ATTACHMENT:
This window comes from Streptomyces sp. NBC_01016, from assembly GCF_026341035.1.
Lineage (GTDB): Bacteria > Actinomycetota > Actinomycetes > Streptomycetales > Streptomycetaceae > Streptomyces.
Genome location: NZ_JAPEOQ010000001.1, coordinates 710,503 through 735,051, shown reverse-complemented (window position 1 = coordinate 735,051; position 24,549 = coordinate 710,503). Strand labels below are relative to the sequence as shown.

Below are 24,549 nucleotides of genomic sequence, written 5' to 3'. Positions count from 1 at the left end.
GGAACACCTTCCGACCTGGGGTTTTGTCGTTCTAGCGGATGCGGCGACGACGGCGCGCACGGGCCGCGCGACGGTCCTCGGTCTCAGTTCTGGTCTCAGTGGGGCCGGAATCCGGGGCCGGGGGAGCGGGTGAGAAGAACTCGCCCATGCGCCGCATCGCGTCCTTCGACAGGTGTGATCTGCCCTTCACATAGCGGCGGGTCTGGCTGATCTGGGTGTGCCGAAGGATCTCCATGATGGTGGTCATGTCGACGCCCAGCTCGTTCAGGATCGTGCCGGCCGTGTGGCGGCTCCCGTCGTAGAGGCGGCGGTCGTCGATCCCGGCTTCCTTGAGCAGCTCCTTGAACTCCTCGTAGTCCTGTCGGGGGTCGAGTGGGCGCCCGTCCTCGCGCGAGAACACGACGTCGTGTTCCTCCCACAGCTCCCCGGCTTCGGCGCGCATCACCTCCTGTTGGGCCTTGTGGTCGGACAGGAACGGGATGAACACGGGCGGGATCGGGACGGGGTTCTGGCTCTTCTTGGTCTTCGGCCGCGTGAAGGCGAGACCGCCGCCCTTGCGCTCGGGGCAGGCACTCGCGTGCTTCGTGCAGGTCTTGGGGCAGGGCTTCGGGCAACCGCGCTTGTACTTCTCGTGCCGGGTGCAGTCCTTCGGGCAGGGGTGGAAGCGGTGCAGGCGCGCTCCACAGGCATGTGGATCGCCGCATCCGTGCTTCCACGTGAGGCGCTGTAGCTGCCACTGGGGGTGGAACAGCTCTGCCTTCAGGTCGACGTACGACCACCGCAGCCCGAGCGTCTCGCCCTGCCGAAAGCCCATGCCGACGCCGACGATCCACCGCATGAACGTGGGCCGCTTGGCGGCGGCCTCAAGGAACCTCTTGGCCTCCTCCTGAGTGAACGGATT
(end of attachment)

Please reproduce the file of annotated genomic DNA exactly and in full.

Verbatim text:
This window comes from Streptomyces sp. NBC_01016, from assembly GCF_026341035.1.
Lineage (GTDB): Bacteria > Actinomycetota > Actinomycetes > Streptomycetales > Streptomycetaceae > Streptomyces.
Genome location: NZ_JAPEOQ010000001.1, coordinates 710,503 through 735,051, shown reverse-complemented (window position 1 = coordinate 735,051; position 24,549 = coordinate 710,503). Strand labels below are relative to the sequence as shown.

Below are 24,549 nucleotides of genomic sequence, written 5' to 3'. Positions count from 1 at the left end.
GGAACACCTTCCGACCTGGGGTTTTGTCGTTCTAGCGGATGCGGCGACGACGGCGCGCACGGGCCGCGCGACGGTCCTCGGTCTCAGTTCTGGTCTCAGTGGGGCCGGAATCCGGGGCCGGGGGAGCGGGTGAGAAGAACTCGCCCATGCGCCGCATCGCGTCCTTCGACAGGTGTGATCTGCCCTTCACATAGCGGCGGGTCTGGCTGATCTGGGTGTGCCGAAGGATCTCCATGATGGTGGTCATGTCGACGCCCAGCTCGTTCAGGATCGTGCCGGCCGTGTGGCGGCTCCCGTCGTAGAGGCGGCGGTCGTCGATCCCGGCTTCCTTGAGCAGCTCCTTGAACTCCTCGTAGTCCTGTCGGGGGTCGAGTGGGCGCCCGTCCTCGCGCGAGAACACGACGTCGTGTTCCTCCCACAGCTCCCCGGCTTCGGCGCGCATCACCTCCTGTTGGGCCTTGTGGTCGGACAGGAACGGGATGAACACGGGCGGGATCGGGACGGGGTTCTGGCTCTTCTTGGTCTTCGGCCGCGTGAAGGCGAGACCGCCGCCCTTGCGCTCGGGGCAGGCACTCGCGTGCTTCGTGCAGGTCTTGGGGCAGGGCTTCGGGCAACCGCGCTTGTACTTCTCGTGCCGGGTGCAGTCCTTCGGGCAGGGGTGGAAGCGGTGCAGGCGCGCTCCACAGGCATGTGGATCGCCGCATCCGTGCTTCCACGTGAGGCGCTGTAGCTGCCACTGGGGGTGGAACAGCTCTGCCTTCAGGTCGACGTACGACCACCGCAGCCCGAGCGTCTCGCCCTGCCGAAAGCCCATGCCGACGCCGACGATCCACCGCATGAACGTGGGCCGCTTGGCGGCGGCCTCAAGGAACCTCTTGGCCTCCTCCTGAGTGAACGGATT